Skip to main content

Dominique Wilkins: Time to talk about racism

By Dominique Wilkins
April 29, 2014 -- Updated 1854 GMT (0254 HKT)
STORY HIGHLIGHTS
  • NBA Hall of Famer, Hawks exec Dominique Wilkins happy Sterling banned for life
  • Wilkins: Sterling's offensive comments an opportunity to speak out against racism
  • Wilkins: Sterling will fade into the background, just one ignorant, misguided outlier
  • Wilkins says racism in U.S. bigger than one man and conversation must continue

Editor's note: Dominique Wilkins, retired professional basketball player and a vice president of basketball operations with the Atlanta Hawks, was an NBA All-Star nine times and is one of the all-time leading scorers in the history of the NBA. In 2006, Wilkins was inducted into the Basketball Hall of Fame. The opinions in this commentary are solely those of the author.

(CNN) -- I am extremely proud of NBA Commissioner Adam Silver. He made the exact right move in banning Donald Sterling from the NBA for life and fining him $2.5 million for his offensive, racist comments. It sets a definitive tone not only for how we deal with racism in the NBA but also how we should be dealing with it in the country as a whole.

I am not a politician. I am not a legislator. I'm not an activist. I do have fame. I do have accolades. I played professional basketball. But all of this aside, I am a man, a black man.

I grew up in the inner-city street projects of Baltimore, moving to North Carolina when I was 16. My passion and love for a round orange ball has taken me to unimaginable heights, earning me a measure of success in the NBA. I have lived the majority of my life in the bright and narrow cast of a spotlight, so I know what it is like to live with the obligation to shape words into politically correct statements, and to mute my thoughts in moments of emotion. At times it is my job to do so.

Dominique Wilkins
Dominique Wilkins

Hearing about, and then listening to, the Donald Sterling recordings early Saturday left me and my NBA family disgusted. As one of the premiere professional leagues in the world, we take pride in carrying the banner as one of the most diverse sports industries, with a commitment to fair racial hiring practices. More than 80% of our players are men of color, and well over a third of them are African-American.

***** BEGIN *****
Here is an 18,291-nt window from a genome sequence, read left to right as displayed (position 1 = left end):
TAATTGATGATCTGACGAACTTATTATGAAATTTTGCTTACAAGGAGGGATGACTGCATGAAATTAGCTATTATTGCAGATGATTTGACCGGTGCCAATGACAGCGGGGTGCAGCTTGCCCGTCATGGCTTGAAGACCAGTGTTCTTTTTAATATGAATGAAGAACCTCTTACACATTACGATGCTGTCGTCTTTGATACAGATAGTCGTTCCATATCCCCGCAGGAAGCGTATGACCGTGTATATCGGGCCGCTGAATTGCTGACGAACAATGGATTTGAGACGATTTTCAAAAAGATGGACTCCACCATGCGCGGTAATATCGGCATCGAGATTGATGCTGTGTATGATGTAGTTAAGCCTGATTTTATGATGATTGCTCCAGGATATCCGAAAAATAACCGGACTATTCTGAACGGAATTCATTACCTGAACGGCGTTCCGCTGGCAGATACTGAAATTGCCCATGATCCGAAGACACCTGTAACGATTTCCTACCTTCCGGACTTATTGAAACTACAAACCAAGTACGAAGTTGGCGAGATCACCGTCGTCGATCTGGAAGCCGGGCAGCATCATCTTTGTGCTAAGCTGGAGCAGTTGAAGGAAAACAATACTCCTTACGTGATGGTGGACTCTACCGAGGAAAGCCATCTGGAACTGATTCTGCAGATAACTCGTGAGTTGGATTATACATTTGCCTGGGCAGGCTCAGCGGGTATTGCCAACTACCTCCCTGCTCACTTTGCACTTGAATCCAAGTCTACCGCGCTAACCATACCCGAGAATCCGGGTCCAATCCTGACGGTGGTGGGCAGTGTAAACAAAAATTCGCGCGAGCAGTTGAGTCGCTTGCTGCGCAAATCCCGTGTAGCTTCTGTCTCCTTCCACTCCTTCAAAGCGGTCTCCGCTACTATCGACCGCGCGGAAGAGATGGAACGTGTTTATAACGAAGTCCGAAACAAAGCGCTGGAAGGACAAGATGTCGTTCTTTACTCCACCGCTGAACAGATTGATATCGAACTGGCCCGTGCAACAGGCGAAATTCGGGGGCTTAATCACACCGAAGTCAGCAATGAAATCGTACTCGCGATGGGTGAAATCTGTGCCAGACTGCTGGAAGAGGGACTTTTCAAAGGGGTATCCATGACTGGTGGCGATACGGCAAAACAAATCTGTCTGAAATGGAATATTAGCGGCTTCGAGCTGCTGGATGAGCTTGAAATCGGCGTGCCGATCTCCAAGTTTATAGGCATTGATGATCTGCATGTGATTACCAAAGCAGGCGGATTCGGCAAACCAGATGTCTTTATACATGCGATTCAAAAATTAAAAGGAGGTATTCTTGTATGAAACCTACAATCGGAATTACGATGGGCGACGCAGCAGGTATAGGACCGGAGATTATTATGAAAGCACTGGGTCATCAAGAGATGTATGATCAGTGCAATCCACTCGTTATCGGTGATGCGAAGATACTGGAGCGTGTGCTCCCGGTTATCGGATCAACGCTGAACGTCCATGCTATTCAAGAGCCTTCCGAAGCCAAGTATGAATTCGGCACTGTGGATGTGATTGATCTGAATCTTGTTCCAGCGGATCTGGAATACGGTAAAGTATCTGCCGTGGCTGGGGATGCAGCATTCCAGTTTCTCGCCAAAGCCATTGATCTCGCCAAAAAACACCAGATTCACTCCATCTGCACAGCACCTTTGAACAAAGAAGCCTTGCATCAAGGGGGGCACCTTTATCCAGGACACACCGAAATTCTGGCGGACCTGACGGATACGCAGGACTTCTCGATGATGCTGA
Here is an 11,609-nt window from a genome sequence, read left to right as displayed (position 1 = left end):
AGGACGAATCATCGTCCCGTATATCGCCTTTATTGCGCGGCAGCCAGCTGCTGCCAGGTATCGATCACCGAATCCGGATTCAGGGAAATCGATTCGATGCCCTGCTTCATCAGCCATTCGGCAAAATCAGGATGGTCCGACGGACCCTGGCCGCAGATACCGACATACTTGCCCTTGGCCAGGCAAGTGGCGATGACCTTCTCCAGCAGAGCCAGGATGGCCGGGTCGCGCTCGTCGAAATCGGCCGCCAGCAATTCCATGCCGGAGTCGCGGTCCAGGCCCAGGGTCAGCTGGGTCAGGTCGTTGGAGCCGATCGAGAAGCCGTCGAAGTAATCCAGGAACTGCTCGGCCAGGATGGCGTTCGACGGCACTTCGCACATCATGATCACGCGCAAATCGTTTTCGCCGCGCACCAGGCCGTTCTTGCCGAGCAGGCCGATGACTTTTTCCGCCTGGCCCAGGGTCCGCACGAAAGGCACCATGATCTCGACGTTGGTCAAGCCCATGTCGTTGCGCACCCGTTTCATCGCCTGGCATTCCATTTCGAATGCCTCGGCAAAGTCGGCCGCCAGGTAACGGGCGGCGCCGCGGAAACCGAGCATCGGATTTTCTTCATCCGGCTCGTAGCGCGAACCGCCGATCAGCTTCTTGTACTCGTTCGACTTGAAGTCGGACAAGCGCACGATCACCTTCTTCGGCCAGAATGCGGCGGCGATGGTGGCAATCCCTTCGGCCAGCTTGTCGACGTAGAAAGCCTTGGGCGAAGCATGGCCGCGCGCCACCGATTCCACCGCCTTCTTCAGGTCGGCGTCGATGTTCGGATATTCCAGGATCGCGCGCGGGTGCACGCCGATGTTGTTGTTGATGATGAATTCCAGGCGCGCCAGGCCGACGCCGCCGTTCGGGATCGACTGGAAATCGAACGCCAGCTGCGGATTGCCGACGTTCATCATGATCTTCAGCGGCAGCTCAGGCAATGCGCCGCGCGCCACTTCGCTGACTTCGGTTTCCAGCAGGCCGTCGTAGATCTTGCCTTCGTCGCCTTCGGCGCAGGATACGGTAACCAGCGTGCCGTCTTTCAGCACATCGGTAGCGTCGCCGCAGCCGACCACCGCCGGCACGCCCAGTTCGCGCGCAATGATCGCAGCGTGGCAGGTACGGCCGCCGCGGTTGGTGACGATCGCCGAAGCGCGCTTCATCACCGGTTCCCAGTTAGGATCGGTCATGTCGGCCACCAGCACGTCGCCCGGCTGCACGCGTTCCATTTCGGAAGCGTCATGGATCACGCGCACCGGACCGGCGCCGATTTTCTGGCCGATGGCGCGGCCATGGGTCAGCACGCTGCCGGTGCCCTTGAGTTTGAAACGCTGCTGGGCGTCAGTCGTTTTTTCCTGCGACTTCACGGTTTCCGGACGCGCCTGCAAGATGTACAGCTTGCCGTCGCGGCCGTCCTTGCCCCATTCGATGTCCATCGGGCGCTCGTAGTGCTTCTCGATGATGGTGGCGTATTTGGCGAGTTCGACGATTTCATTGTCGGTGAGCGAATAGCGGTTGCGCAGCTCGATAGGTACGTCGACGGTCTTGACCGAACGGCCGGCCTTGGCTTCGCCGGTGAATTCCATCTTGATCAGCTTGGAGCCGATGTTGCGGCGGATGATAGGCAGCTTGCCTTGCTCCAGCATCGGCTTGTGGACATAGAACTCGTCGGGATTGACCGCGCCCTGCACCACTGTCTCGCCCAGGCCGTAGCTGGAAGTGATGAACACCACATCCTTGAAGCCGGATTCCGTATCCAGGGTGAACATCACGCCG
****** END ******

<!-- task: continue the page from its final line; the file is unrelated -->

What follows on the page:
Again, I'm no activist. I have turned down more press requests and interviews surrounding the abhorrent comments of Sterling in the past two days than I care to number. And just when I thought I would refocus my energy on the most evenly matched NBA playoffs in my recollection, CNN offered me the opportunity to depress my mute button and comment on what has become a much bigger story than one man's racist comments.

Racism is a real problem that has survived through generations and generations in this country. It is time to use the opportunity to further the race discussion.

Let me be clear. In my career as a basketball player and now as an executive with the Atlanta Hawks organization, I have never been subjected to racism in my workplace. But there is racism, sexism, bigotry everywhere in our society. As a black man growing up in the South, I have, of course, experienced it.

There are many stories surrounding the Sterling recordings; the motivation, who was involved, and so on. But the focus needs to turn to whether or not we will allow a multibillion dollar league and a country of multicultural influences to be consumed by the news cycle noise.

The conversation must continue on a broader scale. This is bigger than basketball.

Will this moment fade into the background? Or will we as leaders of industry and community meet the need for continued discussion about the prevalence of racism in our country?

Writer: 'Let's not stop at the easy part'
Should NBA players protest racism?
Donald Sterling's wife: He's not racist

We live in a society where public perception dictates reality. So we carefully craft and weave sound bites and statements, giving the public enough until it moves into the next news cycle. The noise consumes 24 hours. Distracted, preoccupied, the public moves on to the next story.

Can the gap be closed? I for one am clearly choosing to accept the responsibility yet again to craft and weave my words in the spotlight in this case to open up and invite the continued conversation on racism.

As professional athletes we live a privileged life. We're blessed to make a living in line with the market, and the market generates billions of dollars only thanks to the fans that pay to watch our sports and buy our brands. But we are employees at the end of the day.